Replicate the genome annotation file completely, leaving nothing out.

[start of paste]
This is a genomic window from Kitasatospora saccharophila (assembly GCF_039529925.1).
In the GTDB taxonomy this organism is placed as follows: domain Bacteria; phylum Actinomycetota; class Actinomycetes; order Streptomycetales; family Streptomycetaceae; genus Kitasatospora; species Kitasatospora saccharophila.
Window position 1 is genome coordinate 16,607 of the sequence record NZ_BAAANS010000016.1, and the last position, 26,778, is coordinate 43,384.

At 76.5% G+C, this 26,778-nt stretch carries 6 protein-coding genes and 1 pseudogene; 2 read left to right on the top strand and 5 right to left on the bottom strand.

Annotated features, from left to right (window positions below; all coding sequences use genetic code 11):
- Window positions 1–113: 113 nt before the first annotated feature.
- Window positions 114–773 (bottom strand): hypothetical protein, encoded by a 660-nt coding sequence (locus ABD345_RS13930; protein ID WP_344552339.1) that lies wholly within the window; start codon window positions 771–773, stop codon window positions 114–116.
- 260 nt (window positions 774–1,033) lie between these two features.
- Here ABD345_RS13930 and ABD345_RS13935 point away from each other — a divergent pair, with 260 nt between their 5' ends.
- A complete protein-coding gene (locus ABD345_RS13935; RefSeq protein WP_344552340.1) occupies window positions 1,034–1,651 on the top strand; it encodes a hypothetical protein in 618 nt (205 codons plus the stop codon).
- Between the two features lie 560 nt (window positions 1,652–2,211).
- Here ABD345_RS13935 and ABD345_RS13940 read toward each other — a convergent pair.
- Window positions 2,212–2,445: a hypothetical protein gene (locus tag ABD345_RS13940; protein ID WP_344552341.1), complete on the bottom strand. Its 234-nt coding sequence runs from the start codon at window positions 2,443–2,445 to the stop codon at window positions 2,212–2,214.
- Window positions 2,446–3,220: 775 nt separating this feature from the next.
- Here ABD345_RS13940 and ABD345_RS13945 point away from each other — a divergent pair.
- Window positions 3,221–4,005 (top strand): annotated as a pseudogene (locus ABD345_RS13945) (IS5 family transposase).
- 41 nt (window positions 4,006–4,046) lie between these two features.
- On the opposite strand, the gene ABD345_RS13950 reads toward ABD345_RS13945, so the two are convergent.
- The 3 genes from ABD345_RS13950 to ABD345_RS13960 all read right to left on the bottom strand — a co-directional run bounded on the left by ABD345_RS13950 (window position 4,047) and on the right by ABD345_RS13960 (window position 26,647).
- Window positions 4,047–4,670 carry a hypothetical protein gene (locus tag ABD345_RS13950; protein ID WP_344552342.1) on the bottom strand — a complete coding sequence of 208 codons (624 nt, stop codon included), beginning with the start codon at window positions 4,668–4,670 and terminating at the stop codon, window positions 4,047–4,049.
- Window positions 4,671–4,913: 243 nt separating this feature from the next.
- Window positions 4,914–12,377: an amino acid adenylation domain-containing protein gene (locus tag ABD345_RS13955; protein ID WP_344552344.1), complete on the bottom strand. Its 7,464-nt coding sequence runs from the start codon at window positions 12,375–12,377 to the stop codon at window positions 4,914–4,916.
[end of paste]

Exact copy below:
This is a genomic window from Kitasatospora saccharophila (assembly GCF_039529925.1).
In the GTDB taxonomy this organism is placed as follows: domain Bacteria; phylum Actinomycetota; class Actinomycetes; order Streptomycetales; family Streptomycetaceae; genus Kitasatospora; species Kitasatospora saccharophila.
Window position 1 is genome coordinate 16,607 of the sequence record NZ_BAAANS010000016.1, and the last position, 26,778, is coordinate 43,384.

At 76.5% G+C, this 26,778-nt stretch carries 6 protein-coding genes and 1 pseudogene; 2 read left to right on the top strand and 5 right to left on the bottom strand.

Annotated features, from left to right (window positions below; all coding sequences use genetic code 11):
- Window positions 1–113: 113 nt before the first annotated feature.
- Window positions 114–773 (bottom strand): hypothetical protein, encoded by a 660-nt coding sequence (locus ABD345_RS13930; protein ID WP_344552339.1) that lies wholly within the window; start codon window positions 771–773, stop codon window positions 114–116.
- 260 nt (window positions 774–1,033) lie between these two features.
- Here ABD345_RS13930 and ABD345_RS13935 point away from each other — a divergent pair, with 260 nt between their 5' ends.
- A complete protein-coding gene (locus ABD345_RS13935; RefSeq protein WP_344552340.1) occupies window positions 1,034–1,651 on the top strand; it encodes a hypothetical protein in 618 nt (205 codons plus the stop codon).
- Between the two features lie 560 nt (window positions 1,652–2,211).
- Here ABD345_RS13935 and ABD345_RS13940 read toward each other — a convergent pair.
- Window positions 2,212–2,445: a hypothetical protein gene (locus tag ABD345_RS13940; protein ID WP_344552341.1), complete on the bottom strand. Its 234-nt coding sequence runs from the start codon at window positions 2,443–2,445 to the stop codon at window positions 2,212–2,214.
- Window positions 2,446–3,220: 775 nt separating this feature from the next.
- Here ABD345_RS13940 and ABD345_RS13945 point away from each other — a divergent pair.
- Window positions 3,221–4,005 (top strand): annotated as a pseudogene (locus ABD345_RS13945) (IS5 family transposase).
- 41 nt (window positions 4,006–4,046) lie between these two features.
- On the opposite strand, the gene ABD345_RS13950 reads toward ABD345_RS13945, so the two are convergent.
- The 3 genes from ABD345_RS13950 to ABD345_RS13960 all read right to left on the bottom strand — a co-directional run bounded on the left by ABD345_RS13950 (window position 4,047) and on the right by ABD345_RS13960 (window position 26,647).
- Window positions 4,047–4,670 carry a hypothetical protein gene (locus tag ABD345_RS13950; protein ID WP_344552342.1) on the bottom strand — a complete coding sequence of 208 codons (624 nt, stop codon included), beginning with the start codon at window positions 4,668–4,670 and terminating at the stop codon, window positions 4,047–4,049.
- Window positions 4,671–4,913: 243 nt separating this feature from the next.
- Window positions 4,914–12,377: an amino acid adenylation domain-containing protein gene (locus tag ABD345_RS13955; protein ID WP_344552344.1), complete on the bottom strand. Its 7,464-nt coding sequence runs from the start codon at window positions 12,375–12,377 to the stop codon at window positions 4,914–4,916.